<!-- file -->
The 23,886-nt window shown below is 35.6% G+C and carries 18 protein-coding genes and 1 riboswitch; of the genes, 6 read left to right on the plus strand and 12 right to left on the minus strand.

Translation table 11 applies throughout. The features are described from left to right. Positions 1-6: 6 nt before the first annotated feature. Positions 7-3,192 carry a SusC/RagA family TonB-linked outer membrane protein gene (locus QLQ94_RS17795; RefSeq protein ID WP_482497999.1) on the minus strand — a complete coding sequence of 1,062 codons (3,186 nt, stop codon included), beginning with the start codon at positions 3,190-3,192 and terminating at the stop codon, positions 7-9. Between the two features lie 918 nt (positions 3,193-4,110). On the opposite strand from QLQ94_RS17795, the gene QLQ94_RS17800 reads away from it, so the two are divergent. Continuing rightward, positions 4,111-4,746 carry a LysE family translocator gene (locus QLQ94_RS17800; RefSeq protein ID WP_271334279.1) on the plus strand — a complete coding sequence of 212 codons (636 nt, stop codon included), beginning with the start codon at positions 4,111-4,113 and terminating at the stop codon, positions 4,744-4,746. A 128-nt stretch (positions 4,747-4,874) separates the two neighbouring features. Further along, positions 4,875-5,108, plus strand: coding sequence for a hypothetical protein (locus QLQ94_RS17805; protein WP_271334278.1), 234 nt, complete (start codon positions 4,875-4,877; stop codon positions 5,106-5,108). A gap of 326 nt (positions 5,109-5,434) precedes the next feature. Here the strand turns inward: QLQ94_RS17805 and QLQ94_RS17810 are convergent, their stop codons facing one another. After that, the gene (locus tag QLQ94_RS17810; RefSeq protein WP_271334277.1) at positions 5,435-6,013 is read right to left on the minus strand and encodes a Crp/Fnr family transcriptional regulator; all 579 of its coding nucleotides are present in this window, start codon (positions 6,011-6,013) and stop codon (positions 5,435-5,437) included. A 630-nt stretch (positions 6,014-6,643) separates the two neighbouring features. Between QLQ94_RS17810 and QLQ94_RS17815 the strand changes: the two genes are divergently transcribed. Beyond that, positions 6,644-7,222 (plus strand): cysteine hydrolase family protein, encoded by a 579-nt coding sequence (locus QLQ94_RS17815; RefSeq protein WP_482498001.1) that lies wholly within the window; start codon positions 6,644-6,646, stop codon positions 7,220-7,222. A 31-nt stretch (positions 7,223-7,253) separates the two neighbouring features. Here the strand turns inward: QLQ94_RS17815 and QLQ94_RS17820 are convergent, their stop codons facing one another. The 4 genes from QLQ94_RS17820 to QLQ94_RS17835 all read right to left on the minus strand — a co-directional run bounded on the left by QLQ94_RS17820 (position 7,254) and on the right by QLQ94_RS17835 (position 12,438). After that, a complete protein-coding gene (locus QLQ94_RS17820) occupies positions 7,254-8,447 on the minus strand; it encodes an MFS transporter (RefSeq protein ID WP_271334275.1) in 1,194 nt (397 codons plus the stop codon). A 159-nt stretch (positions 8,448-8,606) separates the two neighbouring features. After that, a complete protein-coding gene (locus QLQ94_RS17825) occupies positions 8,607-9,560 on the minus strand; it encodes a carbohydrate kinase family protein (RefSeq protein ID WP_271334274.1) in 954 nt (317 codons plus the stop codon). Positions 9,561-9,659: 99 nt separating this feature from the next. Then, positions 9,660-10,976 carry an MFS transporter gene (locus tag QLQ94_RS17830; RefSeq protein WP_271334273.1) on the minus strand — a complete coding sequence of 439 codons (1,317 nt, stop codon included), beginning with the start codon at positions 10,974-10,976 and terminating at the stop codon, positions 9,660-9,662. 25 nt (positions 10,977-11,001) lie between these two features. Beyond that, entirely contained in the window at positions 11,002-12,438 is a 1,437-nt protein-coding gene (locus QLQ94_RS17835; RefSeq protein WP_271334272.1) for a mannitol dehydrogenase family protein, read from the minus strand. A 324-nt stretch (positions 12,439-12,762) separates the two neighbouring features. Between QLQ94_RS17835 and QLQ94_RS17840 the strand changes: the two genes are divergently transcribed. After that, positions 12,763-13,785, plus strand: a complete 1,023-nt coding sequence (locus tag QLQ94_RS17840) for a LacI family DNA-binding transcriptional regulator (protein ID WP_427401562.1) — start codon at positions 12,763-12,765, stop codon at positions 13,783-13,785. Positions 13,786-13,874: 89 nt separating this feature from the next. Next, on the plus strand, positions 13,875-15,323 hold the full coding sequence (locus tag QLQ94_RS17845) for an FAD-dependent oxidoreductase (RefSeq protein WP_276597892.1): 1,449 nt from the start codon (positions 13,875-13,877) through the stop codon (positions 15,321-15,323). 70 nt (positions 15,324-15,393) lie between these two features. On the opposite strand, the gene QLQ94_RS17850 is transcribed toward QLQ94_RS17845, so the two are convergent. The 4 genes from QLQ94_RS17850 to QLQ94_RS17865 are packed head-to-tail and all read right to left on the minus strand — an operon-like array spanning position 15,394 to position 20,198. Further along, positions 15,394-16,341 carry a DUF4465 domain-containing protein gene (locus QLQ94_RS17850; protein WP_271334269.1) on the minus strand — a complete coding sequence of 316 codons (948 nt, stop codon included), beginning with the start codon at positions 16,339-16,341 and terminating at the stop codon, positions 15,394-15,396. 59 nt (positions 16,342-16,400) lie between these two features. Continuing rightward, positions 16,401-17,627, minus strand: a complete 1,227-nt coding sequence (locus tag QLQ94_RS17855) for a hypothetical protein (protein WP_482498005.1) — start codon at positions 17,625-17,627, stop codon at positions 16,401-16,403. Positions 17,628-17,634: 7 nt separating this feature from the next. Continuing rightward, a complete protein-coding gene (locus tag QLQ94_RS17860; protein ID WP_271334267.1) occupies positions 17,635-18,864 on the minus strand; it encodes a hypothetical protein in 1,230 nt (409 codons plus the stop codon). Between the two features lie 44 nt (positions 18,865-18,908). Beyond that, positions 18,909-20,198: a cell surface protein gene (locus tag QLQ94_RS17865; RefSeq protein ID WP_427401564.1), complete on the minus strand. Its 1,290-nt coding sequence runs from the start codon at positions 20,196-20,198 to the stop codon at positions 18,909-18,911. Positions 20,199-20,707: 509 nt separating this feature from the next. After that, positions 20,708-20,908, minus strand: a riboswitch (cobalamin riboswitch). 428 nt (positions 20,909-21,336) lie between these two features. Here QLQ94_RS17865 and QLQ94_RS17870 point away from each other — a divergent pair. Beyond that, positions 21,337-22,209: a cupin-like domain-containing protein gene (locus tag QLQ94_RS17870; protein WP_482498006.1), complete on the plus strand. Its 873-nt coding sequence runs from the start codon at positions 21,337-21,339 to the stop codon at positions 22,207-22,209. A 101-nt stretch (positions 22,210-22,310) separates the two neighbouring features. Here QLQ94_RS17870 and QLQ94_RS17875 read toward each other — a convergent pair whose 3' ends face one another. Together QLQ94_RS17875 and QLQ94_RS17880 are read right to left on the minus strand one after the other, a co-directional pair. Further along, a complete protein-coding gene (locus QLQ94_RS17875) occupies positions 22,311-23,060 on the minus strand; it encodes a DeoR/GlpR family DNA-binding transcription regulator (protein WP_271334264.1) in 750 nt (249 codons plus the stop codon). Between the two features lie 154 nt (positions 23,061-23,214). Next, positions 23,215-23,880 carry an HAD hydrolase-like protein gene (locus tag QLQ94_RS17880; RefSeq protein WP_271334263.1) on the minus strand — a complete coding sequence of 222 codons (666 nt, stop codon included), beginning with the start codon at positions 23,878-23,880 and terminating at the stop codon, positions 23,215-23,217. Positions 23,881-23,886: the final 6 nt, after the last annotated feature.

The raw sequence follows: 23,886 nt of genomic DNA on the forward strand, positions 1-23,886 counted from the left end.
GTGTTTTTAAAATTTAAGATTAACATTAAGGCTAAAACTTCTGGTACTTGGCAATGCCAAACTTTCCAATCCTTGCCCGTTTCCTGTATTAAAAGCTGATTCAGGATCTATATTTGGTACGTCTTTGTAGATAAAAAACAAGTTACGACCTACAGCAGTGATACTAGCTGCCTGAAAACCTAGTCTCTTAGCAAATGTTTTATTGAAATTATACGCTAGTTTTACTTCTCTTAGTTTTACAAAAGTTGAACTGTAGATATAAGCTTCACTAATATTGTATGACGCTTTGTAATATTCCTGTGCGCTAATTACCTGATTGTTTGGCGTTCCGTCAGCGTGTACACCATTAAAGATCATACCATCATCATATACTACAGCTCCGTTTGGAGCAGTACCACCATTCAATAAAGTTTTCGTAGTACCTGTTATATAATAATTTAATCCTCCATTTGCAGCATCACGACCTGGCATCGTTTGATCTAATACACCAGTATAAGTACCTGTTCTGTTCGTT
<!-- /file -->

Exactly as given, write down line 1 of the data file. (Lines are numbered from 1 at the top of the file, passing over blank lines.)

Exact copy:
The 23,886-nt window shown below is 35.6% G+C and carries 18 protein-coding genes and 1 riboswitch; of the genes, 6 read left to right on the plus strand and 12 right to left on the minus strand.